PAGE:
Text Editor

More important than single or multifile is what are you coding with, a Text Editor equipped with features that help you code?

• Does your Text Editor have plugins for checking if your code conforms to Python's "pep8" style guide? For instance this screenshot shows what I get from SublimeText when I hit save on a file with many violations of pep-8.
• Is it easy to make and trigger snippets? -- snippets are templates of reusable code which form the basis of Operators / Panels / Menus / general code patterns. Save us retyping the boilerplate.

GIT

More important still is: are you using some kind of source-code version control, (git, svn) so you can easily keep track of changes, and revert/correct with ease when code modifications cause unwanted side effects. source control systems give convenient ways to see the differences between two updates sideby side or in the form of a .diff file.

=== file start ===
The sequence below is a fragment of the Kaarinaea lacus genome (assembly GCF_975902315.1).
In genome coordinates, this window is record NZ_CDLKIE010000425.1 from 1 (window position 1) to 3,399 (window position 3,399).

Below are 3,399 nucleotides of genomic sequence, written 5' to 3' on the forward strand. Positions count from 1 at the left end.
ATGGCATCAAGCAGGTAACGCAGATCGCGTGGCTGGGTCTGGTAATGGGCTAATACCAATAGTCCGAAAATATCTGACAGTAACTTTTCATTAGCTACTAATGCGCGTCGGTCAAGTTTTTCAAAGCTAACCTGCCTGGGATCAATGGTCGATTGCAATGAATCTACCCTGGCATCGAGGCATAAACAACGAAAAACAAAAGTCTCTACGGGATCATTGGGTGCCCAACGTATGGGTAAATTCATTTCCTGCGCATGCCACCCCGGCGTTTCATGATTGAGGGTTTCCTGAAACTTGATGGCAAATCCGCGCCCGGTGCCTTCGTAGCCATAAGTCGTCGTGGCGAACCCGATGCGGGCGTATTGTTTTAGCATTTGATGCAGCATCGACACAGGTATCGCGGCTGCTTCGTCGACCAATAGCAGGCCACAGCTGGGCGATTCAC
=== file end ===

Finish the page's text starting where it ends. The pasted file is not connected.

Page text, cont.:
• actually I do not use GIT because besides this add-on I don't think I will ever do something similar. But GIT seems to have some benefit. Jan 17 '16 at 0:46
• GIT isn't just used for code, but also for documentation (allows you to keep clear history of changes to a single file or directory, text or binary), I tend to give broad / general answers to benefit more potential readers. Jan 17 '16 at 10:15
• Ah I see - I downloaded it. I assumed it was an online versioning tool but this works local. great! no more duplicates. Jan 17 '16 at 17:00